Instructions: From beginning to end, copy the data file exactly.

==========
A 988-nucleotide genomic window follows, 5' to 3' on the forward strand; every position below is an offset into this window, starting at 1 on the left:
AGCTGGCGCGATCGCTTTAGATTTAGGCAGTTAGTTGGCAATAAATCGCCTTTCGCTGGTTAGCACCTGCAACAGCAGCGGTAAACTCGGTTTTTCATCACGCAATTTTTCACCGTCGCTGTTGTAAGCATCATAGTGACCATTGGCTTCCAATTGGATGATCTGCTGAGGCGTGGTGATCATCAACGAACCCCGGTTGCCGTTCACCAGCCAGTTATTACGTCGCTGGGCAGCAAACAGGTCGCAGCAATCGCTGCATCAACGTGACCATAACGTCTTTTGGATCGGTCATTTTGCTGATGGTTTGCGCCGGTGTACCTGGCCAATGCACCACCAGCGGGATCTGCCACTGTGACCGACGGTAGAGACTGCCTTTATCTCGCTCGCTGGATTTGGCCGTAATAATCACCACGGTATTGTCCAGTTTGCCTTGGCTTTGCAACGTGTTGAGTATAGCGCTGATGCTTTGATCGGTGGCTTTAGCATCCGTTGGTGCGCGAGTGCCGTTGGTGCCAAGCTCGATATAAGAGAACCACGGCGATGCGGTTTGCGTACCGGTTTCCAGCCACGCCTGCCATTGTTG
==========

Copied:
A 988-nucleotide genomic window follows, 5' to 3' on the forward strand; every position below is an offset into this window, starting at 1 on the left:
AGCTGGCGCGATCGCTTTAGATTTAGGCAGTTAGTTGGCAATAAATCGCCTTTCGCTGGTTAGCACCTGCAACAGCAGCGGTAAACTCGGTTTTTCATCACGCAATTTTTCACCGTCGCTGTTGTAAGCATCATAGTGACCATTGGCTTCCAATTGGATGATCTGCTGAGGCGTGGTGATCATCAACGAACCCCGGTTGCCGTTCACCAGCCAGTTATTACGTCGCTGGGCAGCAAACAGGTCGCAGCAATCGCTGCATCAACGTGACCATAACGTCTTTTGGATCGGTCATTTTGCTGATGGTTTGCGCCGGTGTACCTGGCCAATGCACCACCAGCGGGATCTGCCACTGTGACCGACGGTAGAGACTGCCTTTATCTCGCTCGCTGGATTTGGCCGTAATAATCACCACGGTATTGTCCAGTTTGCCTTGGCTTTGCAACGTGTTGAGTATAGCGCTGATGCTTTGATCGGTGGCTTTAGCATCCGTTGGTGCGCGAGTGCCGTTGGTGCCAAGCTCGATATAAGAGAACCACGGCGATGCGGTTTGCGTACCGGTTTCCAGCCACGCCTGCCATTGTTG